In the age of the Internet, there aren’t many “little-known facts” left to uncover, and so most of the examples of foreshadowing in sci-fi films has long since been discovered and discussed ad nauseam. Still, there’s something incredibly satisfying about watching old favorites like Star Wars and noticing some of the easy to miss clues in sci-fi movies you thought you knew by heart. It’s a sensation that makes one feel like a seasoned film critic and a masterful detective in one fell swoop.
There are some directors out there that put an intense amount of effort into filling their science fiction movies with foreshadowing, because they know it will make their films all-the-more rewatchable. And, if there’s one thing that all science-fiction fans love, it’s re-experiencing their favorite stories over, and over, and over again. Call it foreshadowing, call it an Easter egg, or call it spoiling your own ending - the fact is that peppering a plot with hints of future events is a time-honored part of creating science-fiction.
The World’s End, the third film in the Cornetto trilogy directed by Edgar Wright and starring Simon Pegg and Nick Frost, is primarily a comedy, but it also has some serious sci-fi elements, due to the characters’ entire hometown being replaced by alien robots. Initially, the film’s plot seems to center on some old friends attempting to “crawl” to a dozen different pubs, each with its own memorable name and heraldry. Each of the pub names is actually a hint at a plot event that is going to occur when the characters reach said pub, and so the entire plot of the movie is hinted at right at the very beginning. At “The Cross Hands,” the group engages in their first round of fisticuffs, and at “The Two-Headed Dog,” they encounter a notorious set of twins. Most impressive is “The Hole in the Wall,” a pub that one character unexpectedly drives his car into to rescue the rest of the gang.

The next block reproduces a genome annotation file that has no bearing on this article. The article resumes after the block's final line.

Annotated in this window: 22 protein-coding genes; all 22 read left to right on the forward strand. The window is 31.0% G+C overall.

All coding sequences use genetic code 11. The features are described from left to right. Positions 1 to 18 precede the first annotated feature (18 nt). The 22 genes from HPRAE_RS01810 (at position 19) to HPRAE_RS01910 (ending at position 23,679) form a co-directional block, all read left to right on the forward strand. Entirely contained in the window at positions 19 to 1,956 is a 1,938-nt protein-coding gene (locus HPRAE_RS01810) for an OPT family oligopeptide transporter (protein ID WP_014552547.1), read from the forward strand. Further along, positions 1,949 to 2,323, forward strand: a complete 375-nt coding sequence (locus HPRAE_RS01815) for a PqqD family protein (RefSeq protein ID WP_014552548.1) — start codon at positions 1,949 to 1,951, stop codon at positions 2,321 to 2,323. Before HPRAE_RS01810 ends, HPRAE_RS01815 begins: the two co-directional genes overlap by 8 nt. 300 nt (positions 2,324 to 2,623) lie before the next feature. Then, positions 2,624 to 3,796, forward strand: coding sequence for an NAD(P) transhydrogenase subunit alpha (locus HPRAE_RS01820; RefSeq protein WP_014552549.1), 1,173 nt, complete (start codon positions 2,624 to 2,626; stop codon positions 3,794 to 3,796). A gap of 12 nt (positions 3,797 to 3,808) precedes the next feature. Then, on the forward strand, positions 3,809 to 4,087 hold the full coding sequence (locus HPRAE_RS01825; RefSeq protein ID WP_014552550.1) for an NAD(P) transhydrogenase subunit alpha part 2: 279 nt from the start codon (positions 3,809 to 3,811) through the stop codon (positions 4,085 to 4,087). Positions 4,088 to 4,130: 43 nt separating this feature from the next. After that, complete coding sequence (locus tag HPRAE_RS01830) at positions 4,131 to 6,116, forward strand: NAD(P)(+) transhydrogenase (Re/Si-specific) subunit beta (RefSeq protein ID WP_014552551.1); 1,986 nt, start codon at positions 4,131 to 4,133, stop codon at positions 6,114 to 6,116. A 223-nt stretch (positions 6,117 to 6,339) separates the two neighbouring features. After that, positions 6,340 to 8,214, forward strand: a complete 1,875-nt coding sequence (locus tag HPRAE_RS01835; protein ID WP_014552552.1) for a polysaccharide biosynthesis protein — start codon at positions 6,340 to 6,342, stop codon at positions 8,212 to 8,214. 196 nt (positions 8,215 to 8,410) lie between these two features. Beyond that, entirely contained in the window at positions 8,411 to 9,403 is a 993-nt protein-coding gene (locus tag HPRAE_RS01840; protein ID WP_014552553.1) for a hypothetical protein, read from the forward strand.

The Transformers franchise isn’t exactly a series that is looked to for subtle plot elements like foreshadowing, but Dark of the Moon actually provided an impressively clever hint at the story’s main twist. One of the Autobots, Sentinel Prime, is voiced by Leonard Nimoy, and eventually he goes rogue and joins up with the Deceptacons. This is neatly foreshadowed by a couple of minor characters watching a old Star Trek in the background, which one of them describes as “The one where Spock goes nuts.” Of course, Spock was played by Nimoy, too.
Luke Skywalker (Mark Hamill) spends the majority of Star Wars Episode V: The Empire Strikes Back on the Planet Dagobah, training under Jedi Master Yoda (Frank Oz). As part of this training, Luke is asked to enter a gigantic tree cave, inside which he will face his greatest fear, which takes the form of Darth Vader (David Prowse). Luke has a lightsaber battle with the figment of his imagination, and strikes down the Sith Lord, only to discover, much to his horror, that his own face lies hidden under Vader’s mask. Those watching for the first time will see it as symbolism that Luke fears becoming evil, like Vader, but those who know the film’s big twist will see it as obvious foreshadowing that Luke and Vader share a particularly close connection.
The original Total Recall is one of those films that make a point to bamboozle the audience. The central question of the plot is whether or not any of Douglas Quaid (Arnold Schwarzenegger)’s experiences are real, as they could instead be the result of implanted memories via the Rekall Corporation. However, there’s a big hint near the beginning, when a technician in the background says something about a “blue sky on Mars” being a “new one.” At the end of the film, Quaid is standing on the surface of Mars and looking up... at a blue sky.